Saturday, October 20, 2012

A new, not-so-grand game.

Doing a little handwork on the wardrobe for this October’s vampire evening – natural, since the traditional time of the blood harvest is near upon us – and I needed a little light entertainment to occupy my mind while my hands were busy. Having worked through one of those “independent” comedies which is never a comedy in any sense other than that it isn’t a tragedy, as well as a British mini-series giving Peter Pan an Avatar-like origin story, I finally wandered into an on-demand venue that was offering CBS television shows . . . including that pesky thing some Sherlock Holmes fans keep alluding to in desperation to talk about something.

Well, as I, too, like to talk about something, and there had been comments that it was getting better, I gave it another look. Not as anything to compare with Sherlock Holmes, mind you, but just as an entertainment to compete with watching “Ramen Girl” on Netflix or some SNL rerun on VH1.  The results were not good.

The main character really wants to be House, but doesn’t have the charm. The fact that anyone even lets him at a crime scene seems as much a deus ex machine as anything else. And I kept finding myself wanting to take his charming “sober” companion away from all that and just show her a pleasant evening over dinner.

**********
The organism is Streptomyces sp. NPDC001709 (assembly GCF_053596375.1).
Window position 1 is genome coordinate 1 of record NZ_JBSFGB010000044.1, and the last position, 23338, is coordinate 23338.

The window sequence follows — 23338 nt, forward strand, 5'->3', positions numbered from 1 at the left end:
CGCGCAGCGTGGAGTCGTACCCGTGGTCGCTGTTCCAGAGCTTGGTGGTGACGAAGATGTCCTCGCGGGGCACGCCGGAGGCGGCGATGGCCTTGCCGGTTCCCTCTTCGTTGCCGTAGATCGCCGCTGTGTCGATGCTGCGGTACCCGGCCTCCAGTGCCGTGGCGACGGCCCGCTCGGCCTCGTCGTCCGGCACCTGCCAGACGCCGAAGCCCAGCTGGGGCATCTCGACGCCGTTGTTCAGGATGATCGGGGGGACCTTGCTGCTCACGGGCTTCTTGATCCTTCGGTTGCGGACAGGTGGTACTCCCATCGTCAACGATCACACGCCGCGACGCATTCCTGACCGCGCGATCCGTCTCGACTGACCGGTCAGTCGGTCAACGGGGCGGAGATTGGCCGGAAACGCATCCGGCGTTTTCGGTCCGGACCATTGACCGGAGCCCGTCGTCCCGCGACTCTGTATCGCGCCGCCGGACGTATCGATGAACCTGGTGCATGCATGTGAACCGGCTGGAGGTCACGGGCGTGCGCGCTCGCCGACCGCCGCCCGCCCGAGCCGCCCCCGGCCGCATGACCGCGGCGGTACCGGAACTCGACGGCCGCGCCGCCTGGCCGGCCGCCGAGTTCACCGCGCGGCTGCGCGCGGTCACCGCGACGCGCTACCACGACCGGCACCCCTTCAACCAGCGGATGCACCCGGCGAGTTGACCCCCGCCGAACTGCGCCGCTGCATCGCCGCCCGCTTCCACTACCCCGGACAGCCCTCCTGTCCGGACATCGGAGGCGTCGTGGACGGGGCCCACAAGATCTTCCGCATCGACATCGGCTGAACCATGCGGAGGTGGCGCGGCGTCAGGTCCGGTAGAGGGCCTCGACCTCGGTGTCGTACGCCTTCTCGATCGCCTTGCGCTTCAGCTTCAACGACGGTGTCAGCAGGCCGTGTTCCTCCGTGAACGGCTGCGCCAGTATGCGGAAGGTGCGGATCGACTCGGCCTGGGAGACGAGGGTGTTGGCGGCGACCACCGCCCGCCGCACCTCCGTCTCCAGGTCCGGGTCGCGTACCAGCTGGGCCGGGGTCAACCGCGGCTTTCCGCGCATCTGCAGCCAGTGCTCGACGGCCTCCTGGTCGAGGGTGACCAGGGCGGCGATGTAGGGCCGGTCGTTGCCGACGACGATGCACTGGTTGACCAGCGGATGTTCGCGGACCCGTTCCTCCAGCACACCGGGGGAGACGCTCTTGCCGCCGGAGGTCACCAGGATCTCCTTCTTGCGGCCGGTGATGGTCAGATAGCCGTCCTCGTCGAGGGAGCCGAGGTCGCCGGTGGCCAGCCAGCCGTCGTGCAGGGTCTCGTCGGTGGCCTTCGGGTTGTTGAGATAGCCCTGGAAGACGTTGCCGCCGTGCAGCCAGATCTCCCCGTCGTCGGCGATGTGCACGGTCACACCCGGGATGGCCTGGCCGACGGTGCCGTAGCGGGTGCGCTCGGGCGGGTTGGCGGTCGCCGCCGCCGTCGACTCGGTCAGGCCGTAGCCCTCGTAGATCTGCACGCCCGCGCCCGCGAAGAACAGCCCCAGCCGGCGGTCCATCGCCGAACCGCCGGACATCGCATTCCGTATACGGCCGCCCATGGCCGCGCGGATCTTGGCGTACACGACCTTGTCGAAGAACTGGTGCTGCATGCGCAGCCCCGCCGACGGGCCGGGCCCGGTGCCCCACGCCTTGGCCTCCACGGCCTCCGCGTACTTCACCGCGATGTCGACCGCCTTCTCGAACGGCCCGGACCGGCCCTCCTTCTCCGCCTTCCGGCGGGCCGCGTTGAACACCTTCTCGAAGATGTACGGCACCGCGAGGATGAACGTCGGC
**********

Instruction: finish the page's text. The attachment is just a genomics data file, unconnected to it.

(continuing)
If you’d like to discount my opinions on this, I’ll give you an out: I didn’t make it through the whole episode. Probably not even half. Sherlock Holmes wouldn’t have tolerated this pretense at criminal investigation drama, and neither did I.

Such a waste of all that money and opportunity . . . I suppose if I diligently watched this CBS pretense week after week, I’d grow used to it. If you subject yourself to any bitter flavor or bad smell long enough, you either become numb to it or start to enjoy it and ponder its “subtle” nuances as a substitute for real enjoyment. But is that any way to live life?

I guess Sherlockians of old made a whole grand game of pushing Conan Doyle into “agent” status and pretending Sherlock Holmes was a true historical figure. Perhaps Sherlockians of now will find  away to make a game out of pretending that American television can produce a worthwhile Sherlock Holmes.

Hmm.  Whatever gets us through the winter.

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